Corinna_Yazbek

In 2016, we lost 561 Louisianans to drug overdoses. Heroin and synthetic opioid deaths have increased drastically since 2012. As a state, our incarceration rate is nearly double the national average. The most common conviction in Louisiana is drug possession.

We know addiction is a public health issue, yet we continue to lock people up for addiction-, mental illness-, and trauma-related behaviors. Our communities are destabilized by over-incarceration, particularly communities of color. Meanwhile, the number of people dying from overdoses in Louisiana continues to climb. Something has to change.

Guest column: Fund courts properly to avoid burden on taxpayers

Thankfully, many of our elected officials are committed to solving these crises. Gov. John Bel Edwards signed a package of bills last summer to reduce the prison population by 10 percent in 10 years, while pledging to reinvest the estimated $262 million in savings to community programs that reduce recidivism and support crime victims. State prosecutors have partnered with the Louisiana Ambulance Alliance on an extensive public awareness campaign, End the Epidemic LA, which includes a website full of detailed information on overdose prevention and treatment centers in every parish.

U.S. Sen. Bill Cassidy is a co-sponsor of the CARA 2.0 Act of 2018, a bill to increase public awareness of the opioid epidemic and to increase treatment availability. Our junior senator, John Kennedy, also helped secure more than $8 million in funding last year from the Centers for Disease Control to help fight the opioid epidemic in Louisiana.

But with a problem as widespread as opioid use and with overdoses continuing to rise, we must support new and innovative approaches. LEAD, or Law Enforcement Assisted Diversion, is an approach we need in Louisiana, and which will be piloted this year in New Orleans.

LEAD allows police officers to divert people at risk for arrest because of mental illness, addiction, or trauma away from jail. They are then given a case manager, who coordinates with public defenders, law enforcement, social workers, treatment experts, and prosecutors to support real behavioral change.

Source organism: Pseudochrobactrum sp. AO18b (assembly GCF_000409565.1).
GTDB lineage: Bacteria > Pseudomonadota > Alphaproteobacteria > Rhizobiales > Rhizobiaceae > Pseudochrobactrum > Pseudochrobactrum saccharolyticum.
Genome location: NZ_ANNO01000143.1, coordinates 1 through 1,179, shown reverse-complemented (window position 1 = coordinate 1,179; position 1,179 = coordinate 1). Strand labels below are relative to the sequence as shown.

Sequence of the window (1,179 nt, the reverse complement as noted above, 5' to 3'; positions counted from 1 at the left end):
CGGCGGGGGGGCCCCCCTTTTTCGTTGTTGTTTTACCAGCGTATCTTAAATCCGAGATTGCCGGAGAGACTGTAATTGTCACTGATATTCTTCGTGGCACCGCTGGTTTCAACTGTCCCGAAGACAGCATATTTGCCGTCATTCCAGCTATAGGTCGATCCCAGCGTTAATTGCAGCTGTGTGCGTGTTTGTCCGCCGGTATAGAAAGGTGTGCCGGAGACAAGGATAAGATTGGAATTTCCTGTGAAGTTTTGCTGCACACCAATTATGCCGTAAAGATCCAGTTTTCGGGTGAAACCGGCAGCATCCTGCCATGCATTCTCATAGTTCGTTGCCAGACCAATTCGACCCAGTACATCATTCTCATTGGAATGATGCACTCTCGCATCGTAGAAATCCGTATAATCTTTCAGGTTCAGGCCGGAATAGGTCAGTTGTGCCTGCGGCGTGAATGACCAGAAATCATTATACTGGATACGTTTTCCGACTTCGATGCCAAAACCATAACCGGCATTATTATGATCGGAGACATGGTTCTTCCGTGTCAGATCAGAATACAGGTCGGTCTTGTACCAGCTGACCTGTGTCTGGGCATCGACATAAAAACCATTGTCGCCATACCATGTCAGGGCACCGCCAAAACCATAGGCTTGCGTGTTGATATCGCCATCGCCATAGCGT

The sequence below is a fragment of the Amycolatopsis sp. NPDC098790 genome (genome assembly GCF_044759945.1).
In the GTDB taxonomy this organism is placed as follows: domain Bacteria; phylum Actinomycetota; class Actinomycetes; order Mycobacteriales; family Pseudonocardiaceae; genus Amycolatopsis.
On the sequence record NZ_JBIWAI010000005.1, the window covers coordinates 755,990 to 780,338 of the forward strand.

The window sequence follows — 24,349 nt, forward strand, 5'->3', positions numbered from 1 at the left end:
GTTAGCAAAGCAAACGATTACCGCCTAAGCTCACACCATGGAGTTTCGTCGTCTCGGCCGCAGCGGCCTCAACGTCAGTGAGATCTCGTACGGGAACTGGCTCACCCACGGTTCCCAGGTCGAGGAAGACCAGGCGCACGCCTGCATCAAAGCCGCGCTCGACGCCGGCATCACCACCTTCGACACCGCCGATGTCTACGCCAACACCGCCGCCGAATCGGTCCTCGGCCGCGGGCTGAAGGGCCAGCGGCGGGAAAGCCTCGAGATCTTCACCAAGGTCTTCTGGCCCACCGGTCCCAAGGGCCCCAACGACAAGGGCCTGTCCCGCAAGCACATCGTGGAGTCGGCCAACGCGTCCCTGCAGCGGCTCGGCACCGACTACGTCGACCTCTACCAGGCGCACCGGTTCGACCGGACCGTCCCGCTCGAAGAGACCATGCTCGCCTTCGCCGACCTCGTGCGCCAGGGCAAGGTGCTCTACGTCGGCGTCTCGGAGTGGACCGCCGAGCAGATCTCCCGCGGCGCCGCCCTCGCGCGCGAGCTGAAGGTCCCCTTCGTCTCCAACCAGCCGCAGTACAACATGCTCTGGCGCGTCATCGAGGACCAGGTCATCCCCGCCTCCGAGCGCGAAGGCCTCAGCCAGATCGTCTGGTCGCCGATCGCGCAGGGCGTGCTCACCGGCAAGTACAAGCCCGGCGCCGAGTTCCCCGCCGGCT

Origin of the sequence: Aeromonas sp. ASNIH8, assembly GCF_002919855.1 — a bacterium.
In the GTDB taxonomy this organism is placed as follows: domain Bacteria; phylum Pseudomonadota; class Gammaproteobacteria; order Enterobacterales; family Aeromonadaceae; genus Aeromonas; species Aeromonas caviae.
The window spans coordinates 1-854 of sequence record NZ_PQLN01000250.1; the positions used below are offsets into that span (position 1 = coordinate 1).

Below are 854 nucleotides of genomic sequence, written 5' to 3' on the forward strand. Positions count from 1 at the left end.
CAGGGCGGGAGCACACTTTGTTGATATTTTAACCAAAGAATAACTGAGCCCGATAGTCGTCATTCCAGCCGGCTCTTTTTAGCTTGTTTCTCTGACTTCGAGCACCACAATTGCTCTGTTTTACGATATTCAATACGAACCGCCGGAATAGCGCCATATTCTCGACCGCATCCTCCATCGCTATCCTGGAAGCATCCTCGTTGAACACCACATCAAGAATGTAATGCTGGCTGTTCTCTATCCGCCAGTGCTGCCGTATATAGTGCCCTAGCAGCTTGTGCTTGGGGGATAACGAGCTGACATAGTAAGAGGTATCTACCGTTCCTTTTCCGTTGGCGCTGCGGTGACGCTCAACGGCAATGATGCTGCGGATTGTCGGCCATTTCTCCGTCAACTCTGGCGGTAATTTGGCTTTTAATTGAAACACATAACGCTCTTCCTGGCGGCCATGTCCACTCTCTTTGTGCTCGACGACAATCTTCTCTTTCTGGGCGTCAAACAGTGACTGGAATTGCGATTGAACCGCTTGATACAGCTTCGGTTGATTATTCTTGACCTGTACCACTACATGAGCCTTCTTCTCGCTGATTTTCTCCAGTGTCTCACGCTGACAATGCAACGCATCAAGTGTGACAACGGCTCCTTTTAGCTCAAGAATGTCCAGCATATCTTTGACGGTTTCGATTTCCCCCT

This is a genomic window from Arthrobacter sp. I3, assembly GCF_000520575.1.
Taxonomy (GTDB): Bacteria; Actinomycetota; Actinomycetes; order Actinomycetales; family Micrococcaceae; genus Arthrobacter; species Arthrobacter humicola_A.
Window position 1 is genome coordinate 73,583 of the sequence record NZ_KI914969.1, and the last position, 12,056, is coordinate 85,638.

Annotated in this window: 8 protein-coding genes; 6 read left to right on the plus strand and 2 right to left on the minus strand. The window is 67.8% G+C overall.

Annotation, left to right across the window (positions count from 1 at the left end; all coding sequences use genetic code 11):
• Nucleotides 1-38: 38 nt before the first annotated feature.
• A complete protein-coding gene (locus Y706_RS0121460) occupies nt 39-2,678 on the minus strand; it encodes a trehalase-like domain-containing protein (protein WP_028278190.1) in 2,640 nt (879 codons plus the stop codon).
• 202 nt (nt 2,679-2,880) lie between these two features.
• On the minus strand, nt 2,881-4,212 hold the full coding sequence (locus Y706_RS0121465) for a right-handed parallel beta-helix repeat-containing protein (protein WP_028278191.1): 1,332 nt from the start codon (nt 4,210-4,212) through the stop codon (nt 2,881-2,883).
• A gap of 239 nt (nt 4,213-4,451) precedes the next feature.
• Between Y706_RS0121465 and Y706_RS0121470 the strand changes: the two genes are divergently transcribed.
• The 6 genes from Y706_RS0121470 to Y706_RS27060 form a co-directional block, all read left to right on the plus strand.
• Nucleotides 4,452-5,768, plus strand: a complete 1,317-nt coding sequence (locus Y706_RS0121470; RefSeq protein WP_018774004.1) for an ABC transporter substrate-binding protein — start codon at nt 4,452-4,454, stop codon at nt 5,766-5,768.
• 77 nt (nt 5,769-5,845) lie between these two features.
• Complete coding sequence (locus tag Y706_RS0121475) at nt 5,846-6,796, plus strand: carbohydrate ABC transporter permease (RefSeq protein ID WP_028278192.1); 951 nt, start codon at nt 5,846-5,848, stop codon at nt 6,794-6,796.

Case managers thoroughly assess individuals and get at the root causes of risky behaviors. They work with participants to develop action plans to achieve their goals. This could mean drug treatment, overdose prevention training, housing, or education. The coordinated LEAD team works to offer a solution that avoids jail and enables the person to get their life back on track.

LEAD participants have shown to be 60 percent less likely to be rearrested, with demonstrated improvements in their physical and mental health. On top of that, LEAD has generated huge savings for taxpayers, as individuals can avoid the costly approach of court and incarceration.

My own father was in and out of rehab his entire life. He turned to drugs and alcohol to self-medicate untreated mental illness, with devastating consequences — first prison and then premature death. I often wonder how different our lives might have been if LEAD had been available to help him overcome his own struggles.

There are currently 31 states developing or operating a LEAD program. With assistance from the Vera Institute of Justice’s New Orleans office, the New Orleans Police and Health Departments will begin piloting LEAD this summer. But we need to expand eligibility and geographic scope as well as nurture LEAD programs across the state. The biggest obstacle in any city or town is funding.

In March, President Donald Trump signed a bill that allocated $2.5 million in funding for Law Enforcement Assisted Diversion (LEAD). While this is a step in the right direction, the funding will need to be renewed this year and increased if LEAD is to fulfill its potential in New Orleans and spread to other parts of Louisiana. U.S. Reps. Mike Johnson and Steve Scalise have expressed support for the initiative; we need Sens. Cassidy and Kennedy to step up too.

LEAD is an innovative program that promotes a holistic, heath-centered approach. It shows we can reduce overdose deaths and safely reduce incarceration. Ultimately, we must embrace a public health approach if we are to make real progress and survive the overdose crisis.

Corinna Yazbek is the LEAD project manager in New Orleans with the Vera Institute of Justice, a national criminal justice advocacy group.